Rebecca Tanwen, an enchanting Rosalind, is perfectly complemented by Charlotte Hamblin’s Celia. They are born comediennes and make a perfect double-act. This is not to imply the others lacked hilarity — Rob Whitcomb’s Touchstone is hilarious, and the pastoral shenanigans of Rosalind Steele, David Shelley and George Haynes as Phoebe, Corin and Audrey are broad comedy at its best.

But this As You Like It is no mere pantomime. Giving the play its essential chiaroscuro, Alexander McWilliam is a particularly lyrical Jacques, while David Shelley captures both the menace of the evil courtly Duke and joyfulness of the rightful ruler — his banished brother.

A wonderful way to pass a sunny evening, this is a must -see show for the summer.

By Angie Johnson 10:04am Thursday 17th July 2014 in Theatre Reviews.

Daily Info

It occurred to me this evening that open-air plays are as synonymous with Oxford summers as punting on the Cherwell. The Oxford Shakespeare Company (OSC) has staged the Bard’s (and others') plays in Wadham College Gardens since 2002. The beautiful grounds make a wonderful setting for this year’s offering, the ever-popular comedy, As You Like It. This is a promenade production which involves the audience sitting on the grass (or if you are early, on one of the wooden benches) for the first 15 minutes, with the college buildings making an excellent backdrop for Duke Frederick’s court, and moving to seats in an emerald glade for the rest of the play.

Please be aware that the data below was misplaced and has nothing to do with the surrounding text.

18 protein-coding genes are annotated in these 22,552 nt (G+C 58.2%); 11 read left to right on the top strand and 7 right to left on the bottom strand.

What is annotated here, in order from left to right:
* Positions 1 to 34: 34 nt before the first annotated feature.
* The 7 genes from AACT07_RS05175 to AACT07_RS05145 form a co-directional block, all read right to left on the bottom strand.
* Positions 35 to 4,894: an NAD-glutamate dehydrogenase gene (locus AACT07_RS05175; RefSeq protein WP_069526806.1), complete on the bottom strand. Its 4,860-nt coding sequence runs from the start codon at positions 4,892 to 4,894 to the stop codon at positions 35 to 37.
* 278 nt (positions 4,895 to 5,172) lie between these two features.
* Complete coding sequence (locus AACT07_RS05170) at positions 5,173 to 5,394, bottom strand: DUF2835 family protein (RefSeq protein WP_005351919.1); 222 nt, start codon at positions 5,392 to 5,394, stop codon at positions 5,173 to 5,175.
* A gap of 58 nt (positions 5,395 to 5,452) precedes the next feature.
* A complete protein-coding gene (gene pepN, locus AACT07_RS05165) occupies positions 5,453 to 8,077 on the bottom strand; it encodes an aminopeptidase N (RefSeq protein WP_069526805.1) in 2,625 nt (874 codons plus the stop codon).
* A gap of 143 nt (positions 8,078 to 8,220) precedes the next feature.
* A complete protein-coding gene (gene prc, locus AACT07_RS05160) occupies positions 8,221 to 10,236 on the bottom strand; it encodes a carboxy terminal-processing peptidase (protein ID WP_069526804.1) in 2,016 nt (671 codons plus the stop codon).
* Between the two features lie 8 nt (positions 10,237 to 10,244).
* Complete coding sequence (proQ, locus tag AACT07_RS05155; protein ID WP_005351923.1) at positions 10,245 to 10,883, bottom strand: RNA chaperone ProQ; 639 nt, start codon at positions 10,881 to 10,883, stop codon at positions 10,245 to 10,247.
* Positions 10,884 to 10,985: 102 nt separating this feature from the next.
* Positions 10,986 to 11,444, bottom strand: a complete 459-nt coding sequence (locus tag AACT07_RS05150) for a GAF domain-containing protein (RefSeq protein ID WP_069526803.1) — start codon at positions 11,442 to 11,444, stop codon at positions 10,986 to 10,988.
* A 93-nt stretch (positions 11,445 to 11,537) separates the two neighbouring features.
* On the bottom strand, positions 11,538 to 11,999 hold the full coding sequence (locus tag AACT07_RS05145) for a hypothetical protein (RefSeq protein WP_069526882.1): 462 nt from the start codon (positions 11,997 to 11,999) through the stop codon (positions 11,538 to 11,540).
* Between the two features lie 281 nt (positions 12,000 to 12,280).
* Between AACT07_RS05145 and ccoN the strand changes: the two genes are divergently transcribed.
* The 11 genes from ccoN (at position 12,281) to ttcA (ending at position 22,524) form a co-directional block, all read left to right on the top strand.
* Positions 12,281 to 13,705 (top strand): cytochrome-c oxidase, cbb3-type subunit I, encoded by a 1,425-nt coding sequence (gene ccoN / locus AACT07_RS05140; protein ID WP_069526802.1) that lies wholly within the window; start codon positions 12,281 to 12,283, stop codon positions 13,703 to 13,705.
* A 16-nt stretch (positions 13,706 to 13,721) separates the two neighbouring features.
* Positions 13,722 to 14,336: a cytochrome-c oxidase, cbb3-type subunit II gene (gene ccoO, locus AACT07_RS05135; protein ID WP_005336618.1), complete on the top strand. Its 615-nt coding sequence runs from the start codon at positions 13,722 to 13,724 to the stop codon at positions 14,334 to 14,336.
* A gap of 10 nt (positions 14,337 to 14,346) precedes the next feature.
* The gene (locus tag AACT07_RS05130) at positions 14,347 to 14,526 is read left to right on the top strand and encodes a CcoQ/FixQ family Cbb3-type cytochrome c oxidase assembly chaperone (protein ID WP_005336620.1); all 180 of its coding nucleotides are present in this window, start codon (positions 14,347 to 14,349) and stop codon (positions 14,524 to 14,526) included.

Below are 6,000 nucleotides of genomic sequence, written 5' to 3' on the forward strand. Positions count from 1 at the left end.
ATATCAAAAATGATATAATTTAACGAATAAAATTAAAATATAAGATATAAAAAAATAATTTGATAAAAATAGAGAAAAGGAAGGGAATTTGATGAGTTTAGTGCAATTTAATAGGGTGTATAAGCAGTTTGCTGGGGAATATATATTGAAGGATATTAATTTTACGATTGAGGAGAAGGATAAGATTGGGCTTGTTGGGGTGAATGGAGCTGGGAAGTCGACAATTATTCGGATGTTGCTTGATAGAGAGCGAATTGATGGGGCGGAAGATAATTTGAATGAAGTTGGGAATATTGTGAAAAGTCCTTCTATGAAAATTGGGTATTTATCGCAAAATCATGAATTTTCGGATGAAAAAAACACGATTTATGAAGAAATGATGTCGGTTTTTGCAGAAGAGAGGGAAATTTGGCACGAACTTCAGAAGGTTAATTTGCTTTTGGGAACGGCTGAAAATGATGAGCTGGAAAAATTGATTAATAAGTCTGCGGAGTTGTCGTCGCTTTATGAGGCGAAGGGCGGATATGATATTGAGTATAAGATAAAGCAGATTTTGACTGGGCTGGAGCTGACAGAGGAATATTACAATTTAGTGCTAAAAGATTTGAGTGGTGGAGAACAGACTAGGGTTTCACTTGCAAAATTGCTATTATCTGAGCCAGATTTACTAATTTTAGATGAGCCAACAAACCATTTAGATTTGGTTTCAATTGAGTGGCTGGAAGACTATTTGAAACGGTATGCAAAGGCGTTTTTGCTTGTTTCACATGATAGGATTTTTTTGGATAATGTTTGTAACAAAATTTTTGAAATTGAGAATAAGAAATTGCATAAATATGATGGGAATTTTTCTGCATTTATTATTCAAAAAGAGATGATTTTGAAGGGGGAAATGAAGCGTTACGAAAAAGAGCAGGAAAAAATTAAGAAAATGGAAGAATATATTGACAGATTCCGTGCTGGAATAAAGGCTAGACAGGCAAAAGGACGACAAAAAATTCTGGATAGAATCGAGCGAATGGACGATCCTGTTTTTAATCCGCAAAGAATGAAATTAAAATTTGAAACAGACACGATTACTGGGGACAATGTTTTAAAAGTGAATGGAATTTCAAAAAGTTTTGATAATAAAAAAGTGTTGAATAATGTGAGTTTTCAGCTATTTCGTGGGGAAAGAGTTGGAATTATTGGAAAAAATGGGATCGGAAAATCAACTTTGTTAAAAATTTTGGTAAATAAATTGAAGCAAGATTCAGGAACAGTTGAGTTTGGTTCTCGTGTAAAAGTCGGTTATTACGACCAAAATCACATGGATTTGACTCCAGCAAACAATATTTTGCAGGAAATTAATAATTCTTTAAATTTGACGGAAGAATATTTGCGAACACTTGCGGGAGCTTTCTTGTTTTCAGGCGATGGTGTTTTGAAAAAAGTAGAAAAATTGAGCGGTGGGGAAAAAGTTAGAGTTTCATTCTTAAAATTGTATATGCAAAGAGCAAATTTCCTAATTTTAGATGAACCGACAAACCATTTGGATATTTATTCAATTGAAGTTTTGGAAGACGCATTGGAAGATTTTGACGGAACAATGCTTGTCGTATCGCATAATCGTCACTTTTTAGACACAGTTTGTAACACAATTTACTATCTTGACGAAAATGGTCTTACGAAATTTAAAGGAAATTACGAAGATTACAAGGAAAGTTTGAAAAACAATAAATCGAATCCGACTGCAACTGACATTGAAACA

Accompanied by live music (composed by Nicholas Lloyd Webber), the company ensemble, mostly in monochrome formal wear, treats us to a highly-stylised dance / mime entrance routine. I assume the clockwork-type movement of the characters is designed to imbue a sense of regimentation within the court of the dictator-duke who had banished his brother Ferdinand and usurped power. The scene establishes the closeness of cousins Celia and Rosalind, Frederick’s and Ferdinand’s respective daughters. In tightly-tailored, voluminous silver and black dresses, the women, one dark-haired and one blonde, make a beautifully contrasting pair. They each appear smitten by Orlando (David Alwyn), who wins a wrestling match with Charles (the first of a few episodes where audience participation through clapping or cheering is encouraged) and the heart of Rosalind.